Joel Embiid will be out at least a week with a sprained shoulder, although the MRI reportedly showed no structural damage. As much as Embiid will push to get back on the court, he’s been playing through a few minor injuries and this is the time the Philly staff should make sure he is right before the physicality of the playoffs comes.

Embiid being out is on top of Philly’s other All-Star, Ben Simmons, being out weeks with a pinched nerve in his lower back. The timeline on Simmons’ return is harder to predict because backs and nerves are more unpredictable. He could miss more than a couple of weeks getting this right.

The Sixers responded well on Thursday with a 115-106 win over lowly Knicks, behind Tobias Harris’ 34 points, seven rebounds, and seven assists. The Sixers are now 28-2 at home.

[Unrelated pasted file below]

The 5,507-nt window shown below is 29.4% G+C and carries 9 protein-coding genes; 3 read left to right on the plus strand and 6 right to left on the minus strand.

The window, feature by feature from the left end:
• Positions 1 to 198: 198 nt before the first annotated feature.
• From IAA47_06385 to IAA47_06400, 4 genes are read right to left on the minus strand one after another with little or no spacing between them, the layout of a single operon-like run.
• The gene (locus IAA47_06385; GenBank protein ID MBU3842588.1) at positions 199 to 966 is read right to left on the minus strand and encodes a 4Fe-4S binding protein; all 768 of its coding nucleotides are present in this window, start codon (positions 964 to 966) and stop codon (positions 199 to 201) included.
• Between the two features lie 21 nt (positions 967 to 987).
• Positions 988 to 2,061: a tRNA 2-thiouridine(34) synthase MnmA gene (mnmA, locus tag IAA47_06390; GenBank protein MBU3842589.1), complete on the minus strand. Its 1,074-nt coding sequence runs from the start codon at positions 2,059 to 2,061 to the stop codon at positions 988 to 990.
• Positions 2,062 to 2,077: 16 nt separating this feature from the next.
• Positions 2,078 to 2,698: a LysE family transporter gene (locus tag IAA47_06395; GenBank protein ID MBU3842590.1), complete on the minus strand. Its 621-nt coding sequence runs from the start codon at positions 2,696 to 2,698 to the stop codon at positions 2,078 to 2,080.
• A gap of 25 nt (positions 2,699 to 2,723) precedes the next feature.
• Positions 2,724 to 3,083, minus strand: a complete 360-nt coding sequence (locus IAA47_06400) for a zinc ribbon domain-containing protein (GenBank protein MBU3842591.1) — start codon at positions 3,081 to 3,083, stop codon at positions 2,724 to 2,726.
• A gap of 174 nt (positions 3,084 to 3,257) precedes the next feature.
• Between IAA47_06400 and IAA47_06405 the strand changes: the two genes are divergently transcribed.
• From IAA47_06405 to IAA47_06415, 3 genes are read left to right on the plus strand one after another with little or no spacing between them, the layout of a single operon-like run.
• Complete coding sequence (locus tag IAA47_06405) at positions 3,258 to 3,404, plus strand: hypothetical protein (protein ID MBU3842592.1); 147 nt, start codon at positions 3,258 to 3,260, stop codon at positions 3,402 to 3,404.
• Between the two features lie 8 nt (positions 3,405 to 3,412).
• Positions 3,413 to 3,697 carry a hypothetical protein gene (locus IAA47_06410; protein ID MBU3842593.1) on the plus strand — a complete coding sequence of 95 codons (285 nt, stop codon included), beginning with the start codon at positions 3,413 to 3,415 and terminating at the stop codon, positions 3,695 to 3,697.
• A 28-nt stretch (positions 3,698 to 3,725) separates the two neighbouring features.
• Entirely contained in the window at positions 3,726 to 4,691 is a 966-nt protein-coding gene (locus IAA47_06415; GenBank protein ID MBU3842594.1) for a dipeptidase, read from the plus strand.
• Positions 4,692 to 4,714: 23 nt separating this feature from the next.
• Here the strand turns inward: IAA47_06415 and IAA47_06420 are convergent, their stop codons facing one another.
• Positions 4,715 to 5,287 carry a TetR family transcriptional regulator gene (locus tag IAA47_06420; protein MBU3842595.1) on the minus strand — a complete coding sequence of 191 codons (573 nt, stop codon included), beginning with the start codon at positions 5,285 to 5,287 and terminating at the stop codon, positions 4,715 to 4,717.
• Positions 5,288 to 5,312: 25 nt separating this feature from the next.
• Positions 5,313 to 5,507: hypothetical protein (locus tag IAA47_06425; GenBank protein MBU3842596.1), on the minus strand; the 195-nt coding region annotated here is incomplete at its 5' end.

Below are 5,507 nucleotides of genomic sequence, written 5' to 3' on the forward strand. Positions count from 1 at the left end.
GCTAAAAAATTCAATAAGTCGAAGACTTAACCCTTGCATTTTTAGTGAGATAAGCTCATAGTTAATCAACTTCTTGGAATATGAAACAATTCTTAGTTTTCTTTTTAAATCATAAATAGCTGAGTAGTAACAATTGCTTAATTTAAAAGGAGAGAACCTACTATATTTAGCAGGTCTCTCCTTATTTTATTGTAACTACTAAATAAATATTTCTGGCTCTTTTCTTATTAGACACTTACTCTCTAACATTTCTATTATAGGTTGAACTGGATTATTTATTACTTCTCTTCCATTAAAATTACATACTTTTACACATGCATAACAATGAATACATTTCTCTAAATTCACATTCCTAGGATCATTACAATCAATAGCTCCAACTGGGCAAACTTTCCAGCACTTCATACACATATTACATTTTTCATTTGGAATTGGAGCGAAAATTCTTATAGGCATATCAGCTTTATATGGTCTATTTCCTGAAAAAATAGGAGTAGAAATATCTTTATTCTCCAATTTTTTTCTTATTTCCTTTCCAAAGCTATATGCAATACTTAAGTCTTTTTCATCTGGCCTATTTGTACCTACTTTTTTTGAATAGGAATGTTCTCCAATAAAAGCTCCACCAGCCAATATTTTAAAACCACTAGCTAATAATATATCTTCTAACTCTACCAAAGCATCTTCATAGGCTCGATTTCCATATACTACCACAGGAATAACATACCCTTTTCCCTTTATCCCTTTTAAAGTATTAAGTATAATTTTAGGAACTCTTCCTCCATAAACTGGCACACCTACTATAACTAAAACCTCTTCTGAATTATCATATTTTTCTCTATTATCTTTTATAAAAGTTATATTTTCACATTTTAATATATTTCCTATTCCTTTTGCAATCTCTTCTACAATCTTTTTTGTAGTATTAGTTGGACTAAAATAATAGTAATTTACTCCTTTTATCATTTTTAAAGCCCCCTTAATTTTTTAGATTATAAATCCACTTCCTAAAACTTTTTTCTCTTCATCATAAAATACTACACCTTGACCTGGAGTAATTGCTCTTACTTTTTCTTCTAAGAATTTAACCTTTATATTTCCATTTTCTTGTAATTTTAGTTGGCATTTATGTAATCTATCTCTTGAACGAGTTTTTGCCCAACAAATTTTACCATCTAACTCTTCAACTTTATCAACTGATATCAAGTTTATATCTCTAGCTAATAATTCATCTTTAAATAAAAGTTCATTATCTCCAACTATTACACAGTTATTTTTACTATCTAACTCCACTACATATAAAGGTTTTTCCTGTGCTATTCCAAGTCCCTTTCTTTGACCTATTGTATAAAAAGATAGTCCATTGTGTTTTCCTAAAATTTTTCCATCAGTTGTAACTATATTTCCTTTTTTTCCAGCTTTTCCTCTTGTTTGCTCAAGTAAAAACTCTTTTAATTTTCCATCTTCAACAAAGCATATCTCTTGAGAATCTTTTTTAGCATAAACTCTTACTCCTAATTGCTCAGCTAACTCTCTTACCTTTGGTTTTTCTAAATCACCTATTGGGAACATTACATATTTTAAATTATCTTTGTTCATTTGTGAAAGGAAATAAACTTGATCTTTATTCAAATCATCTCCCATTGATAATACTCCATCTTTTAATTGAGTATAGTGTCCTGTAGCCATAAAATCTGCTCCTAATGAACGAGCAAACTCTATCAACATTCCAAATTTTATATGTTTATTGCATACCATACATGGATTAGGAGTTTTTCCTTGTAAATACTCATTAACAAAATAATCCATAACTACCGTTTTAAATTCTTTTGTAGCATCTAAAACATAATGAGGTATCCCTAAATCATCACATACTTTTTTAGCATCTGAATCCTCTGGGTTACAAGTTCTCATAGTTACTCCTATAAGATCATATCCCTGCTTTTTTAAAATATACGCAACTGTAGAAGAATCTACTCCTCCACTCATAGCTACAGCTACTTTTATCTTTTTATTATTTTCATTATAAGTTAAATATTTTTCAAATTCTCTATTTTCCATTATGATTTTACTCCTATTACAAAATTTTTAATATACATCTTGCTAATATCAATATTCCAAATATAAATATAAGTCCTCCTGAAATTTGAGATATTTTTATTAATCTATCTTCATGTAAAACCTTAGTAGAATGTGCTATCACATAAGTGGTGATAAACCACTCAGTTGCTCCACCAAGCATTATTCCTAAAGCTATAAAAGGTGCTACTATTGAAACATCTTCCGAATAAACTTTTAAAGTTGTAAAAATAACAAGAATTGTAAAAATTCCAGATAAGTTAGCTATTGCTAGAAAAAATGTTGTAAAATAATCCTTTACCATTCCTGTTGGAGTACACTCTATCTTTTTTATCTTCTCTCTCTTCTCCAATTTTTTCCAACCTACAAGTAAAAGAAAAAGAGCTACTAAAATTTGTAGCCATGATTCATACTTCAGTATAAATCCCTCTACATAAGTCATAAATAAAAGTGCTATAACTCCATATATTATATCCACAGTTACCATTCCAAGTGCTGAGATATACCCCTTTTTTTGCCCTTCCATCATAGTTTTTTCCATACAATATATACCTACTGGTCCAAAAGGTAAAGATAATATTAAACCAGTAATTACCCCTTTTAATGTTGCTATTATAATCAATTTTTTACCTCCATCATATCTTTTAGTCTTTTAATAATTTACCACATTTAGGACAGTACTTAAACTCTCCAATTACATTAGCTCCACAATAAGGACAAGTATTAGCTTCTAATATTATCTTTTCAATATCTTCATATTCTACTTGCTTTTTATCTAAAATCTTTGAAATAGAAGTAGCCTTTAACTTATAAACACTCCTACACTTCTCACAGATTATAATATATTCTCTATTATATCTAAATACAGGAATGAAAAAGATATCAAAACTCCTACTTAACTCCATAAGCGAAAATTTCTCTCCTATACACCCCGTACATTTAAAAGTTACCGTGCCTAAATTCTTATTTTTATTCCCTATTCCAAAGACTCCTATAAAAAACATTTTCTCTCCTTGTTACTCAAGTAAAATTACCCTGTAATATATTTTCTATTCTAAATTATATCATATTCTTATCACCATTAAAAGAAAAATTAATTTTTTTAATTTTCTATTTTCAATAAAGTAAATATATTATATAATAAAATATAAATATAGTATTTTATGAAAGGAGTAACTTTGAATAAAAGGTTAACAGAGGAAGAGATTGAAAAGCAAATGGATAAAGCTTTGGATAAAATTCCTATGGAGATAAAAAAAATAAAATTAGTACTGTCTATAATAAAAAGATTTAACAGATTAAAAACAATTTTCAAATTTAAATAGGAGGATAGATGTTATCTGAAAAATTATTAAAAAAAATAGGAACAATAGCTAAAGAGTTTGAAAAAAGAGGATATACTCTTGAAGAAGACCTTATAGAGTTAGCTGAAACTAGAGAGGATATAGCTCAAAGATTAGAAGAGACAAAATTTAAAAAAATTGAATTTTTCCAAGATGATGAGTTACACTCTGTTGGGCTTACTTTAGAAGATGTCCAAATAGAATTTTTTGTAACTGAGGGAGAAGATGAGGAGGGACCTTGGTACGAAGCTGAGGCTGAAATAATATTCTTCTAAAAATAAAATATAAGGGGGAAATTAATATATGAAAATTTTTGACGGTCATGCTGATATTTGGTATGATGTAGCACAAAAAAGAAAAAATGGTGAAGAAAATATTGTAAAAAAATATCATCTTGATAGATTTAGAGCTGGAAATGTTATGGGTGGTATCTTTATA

Next up is a stiffer test: Doc Rivers’ Clippers out in Los Angeles, the start of a four-game road trip through the West.

2) Anthony Davis steps up with LeBron James out, the Lakers rout the struggling Warriors. For Golden State, the cavalry — in the form of Stephen Currycould ride over the hill as soon as Sunday to help save the day.

Thursday night, however, the Warriors looked every bit the worst team in the NBA going against one of the best in the Lakers.

Things went frustratingly poorly for Steve Kerr’s squad: Draymond Green got ejected in the second quarter, the Warriors turned the ball over 27 times, the Lakers won the third quarter 40-17, and after that there was a lot of garbage time on the way to a 116-86 Los Angeles rout of Golden State.